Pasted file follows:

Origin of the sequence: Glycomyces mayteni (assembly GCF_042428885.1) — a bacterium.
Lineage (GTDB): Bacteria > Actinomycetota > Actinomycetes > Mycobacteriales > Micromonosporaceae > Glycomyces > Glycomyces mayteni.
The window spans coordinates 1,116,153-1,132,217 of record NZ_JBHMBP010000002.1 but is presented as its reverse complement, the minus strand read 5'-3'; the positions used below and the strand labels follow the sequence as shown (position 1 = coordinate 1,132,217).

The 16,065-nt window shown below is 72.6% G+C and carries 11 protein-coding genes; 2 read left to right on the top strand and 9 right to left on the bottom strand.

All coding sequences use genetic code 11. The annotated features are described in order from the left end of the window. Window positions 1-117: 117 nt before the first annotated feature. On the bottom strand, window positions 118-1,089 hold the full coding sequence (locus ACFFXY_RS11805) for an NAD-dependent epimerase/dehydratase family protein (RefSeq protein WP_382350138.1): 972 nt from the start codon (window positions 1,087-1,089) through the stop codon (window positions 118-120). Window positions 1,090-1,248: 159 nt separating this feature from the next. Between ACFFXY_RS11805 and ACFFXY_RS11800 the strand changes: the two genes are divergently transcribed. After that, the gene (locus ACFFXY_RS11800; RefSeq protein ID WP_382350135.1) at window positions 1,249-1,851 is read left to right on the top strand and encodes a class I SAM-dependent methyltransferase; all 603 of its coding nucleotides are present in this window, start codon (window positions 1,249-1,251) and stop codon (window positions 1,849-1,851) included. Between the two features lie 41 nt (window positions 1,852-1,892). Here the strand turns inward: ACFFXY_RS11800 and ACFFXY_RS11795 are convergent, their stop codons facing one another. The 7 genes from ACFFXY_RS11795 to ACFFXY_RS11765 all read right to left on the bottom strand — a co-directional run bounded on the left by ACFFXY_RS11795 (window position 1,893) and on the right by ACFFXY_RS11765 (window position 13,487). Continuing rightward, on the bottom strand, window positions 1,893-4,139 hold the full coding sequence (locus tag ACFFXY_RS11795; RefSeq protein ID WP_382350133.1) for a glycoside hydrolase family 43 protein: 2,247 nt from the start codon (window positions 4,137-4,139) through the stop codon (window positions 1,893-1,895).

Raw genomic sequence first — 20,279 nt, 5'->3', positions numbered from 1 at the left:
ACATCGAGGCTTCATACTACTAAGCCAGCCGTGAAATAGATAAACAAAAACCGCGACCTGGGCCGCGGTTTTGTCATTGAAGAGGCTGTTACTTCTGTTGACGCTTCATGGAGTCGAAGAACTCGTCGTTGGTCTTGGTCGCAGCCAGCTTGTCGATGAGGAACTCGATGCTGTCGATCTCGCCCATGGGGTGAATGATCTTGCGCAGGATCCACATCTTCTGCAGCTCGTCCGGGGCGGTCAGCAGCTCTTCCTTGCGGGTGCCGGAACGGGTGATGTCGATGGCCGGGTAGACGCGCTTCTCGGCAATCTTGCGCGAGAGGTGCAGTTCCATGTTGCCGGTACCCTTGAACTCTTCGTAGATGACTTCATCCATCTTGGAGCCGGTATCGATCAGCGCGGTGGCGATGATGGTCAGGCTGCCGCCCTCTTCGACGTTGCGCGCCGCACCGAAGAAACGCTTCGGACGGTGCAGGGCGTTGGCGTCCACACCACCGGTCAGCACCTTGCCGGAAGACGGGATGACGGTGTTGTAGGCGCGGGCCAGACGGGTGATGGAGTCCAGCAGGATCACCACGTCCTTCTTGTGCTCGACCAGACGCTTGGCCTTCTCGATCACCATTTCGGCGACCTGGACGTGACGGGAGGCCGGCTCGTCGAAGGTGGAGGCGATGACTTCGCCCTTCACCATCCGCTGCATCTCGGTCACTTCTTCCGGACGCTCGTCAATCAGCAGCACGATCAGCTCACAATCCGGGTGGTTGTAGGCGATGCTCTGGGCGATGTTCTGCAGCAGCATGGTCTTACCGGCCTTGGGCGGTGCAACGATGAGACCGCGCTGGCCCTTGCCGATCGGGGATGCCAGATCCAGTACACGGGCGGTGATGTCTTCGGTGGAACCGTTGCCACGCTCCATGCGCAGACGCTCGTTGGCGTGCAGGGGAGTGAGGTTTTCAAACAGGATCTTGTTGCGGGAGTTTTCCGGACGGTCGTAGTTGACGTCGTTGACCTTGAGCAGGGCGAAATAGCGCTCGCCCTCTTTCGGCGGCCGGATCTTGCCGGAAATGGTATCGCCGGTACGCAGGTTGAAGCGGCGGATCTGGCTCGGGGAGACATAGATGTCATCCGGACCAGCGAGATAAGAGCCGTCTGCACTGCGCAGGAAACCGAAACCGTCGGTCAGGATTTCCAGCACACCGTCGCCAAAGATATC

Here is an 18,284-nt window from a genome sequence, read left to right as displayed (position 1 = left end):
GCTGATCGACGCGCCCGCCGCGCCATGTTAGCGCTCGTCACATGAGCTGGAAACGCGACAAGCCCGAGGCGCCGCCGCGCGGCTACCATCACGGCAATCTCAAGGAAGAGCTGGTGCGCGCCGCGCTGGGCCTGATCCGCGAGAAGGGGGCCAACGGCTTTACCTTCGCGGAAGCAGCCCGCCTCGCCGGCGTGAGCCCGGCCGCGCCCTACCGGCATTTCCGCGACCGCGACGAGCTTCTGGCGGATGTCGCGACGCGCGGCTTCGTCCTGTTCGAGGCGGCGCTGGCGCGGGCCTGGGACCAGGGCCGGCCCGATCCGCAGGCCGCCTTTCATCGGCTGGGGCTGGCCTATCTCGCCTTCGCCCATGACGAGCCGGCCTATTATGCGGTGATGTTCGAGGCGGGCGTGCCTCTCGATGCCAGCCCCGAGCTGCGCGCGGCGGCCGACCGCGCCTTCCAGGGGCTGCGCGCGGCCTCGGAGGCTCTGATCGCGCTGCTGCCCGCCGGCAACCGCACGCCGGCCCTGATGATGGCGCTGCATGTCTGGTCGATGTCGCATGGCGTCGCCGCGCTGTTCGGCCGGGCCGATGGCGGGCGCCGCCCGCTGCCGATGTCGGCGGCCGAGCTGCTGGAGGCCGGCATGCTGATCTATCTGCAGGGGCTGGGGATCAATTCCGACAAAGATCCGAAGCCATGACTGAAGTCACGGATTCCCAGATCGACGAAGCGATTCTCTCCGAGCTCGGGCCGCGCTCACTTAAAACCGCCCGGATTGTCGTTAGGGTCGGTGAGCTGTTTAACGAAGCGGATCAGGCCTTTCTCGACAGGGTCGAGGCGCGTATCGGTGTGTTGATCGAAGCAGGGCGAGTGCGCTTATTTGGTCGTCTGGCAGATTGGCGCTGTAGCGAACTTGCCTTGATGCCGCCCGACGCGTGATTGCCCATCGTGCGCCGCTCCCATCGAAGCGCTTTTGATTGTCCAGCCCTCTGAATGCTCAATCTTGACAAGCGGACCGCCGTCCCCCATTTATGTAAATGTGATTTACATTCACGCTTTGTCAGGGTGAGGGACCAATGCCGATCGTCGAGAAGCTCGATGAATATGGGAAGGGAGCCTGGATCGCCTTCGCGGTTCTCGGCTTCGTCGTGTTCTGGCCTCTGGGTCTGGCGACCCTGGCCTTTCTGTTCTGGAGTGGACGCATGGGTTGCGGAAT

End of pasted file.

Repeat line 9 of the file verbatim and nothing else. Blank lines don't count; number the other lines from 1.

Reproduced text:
GCTGATCGACGCGCCCGCCGCGCCATGTTAGCGCTCGTCACATGAGCTGGAAACGCGACAAGCCCGAGGCGCCGCCGCGCGGCTACCATCACGGCAATCTCAAGGAAGAGCTGGTGCGCGCCGCGCTGGGCCTGATCCGCGAGAAGGGGGCCAACGGCTTTACCTTCGCGGAAGCAGCCCGCCTCGCCGGCGTGAGCCCGGCCGCGCCCTACCGGCATTTCCGCGACCGCGACGAGCTTCTGGCGGATGTCGCGACGCGCGGCTTCGTCCTGTTCGAGGCGGCGCTGGCGCGGGCCTGGGACCAGGGCCGGCCCGATCCGCAGGCCGCCTTTCATCGGCTGGGGCTGGCCTATCTCGCCTTCGCCCATGACGAGCCGGCCTATTATGCGGTGATGTTCGAGGCGGGCGTGCCTCTCGATGCCAGCCCCGAGCTGCGCGCGGCGGCCGACCGCGCCTTCCAGGGGCTGCGCGCGGCCTCGGAGGCTCTGATCGCGCTGCTGCCCGCCGGCAACCGCACGCCGGCCCTGATGATGGCGCTGCATGTCTGGTCGATGTCGCATGGCGTCGCCGCGCTGTTCGGCCGGGCCGATGGCGGGCGCCGCCCGCTGCCGATGTCGGCGGCCGAGCTGCTGGAGGCCGGCATGCTGATCTATCTGCAGGGGCTGGGGATCAATTCCGACAAAGATCCGAAGCCATGACTGAAGTCACGGATTCCCAGATCGACGAAGCGATTCTCTCCGAGCTCGGGCCGCGCTCACTTAAAACCGCCCGGATTGTCGTTAGGGTCGGTGAGCTGTTTAACGAAGCGGATCAGGCCTTTCTCGACAGGGTCGAGGCGCGTATCGGTGTGTTGATCGAAGCAGGGCGAGTGCGCTTATTTGGTCGTCTGGCAGATTGGCGCTGTAGCGAACTTGCCTTGATGCCGCCCGACGCGTGATTGCCCATCGTGCGCCGCTCCCATCGAAGCGCTTTTGATTGTCCAGCCCTCTGAATGCTCAATCTTGACAAGCGGACCGCCGTCCCCCATTTATGTAAATGTGATTTACATTCACGCTTTGTCAGGGTGAGGGACCAATGCCGATCGTCGAGAAGCTCGATGAATATGGGAAGGGAGCCTGGATCGCCTTCGCGGTTCTCGGCTTCGTCGTGTTCTGGCCTCTGGGTCTGGCGACCCTGGCCTTTCTGTTCTGGAGTGGACGCATGGGTTGCGGAAT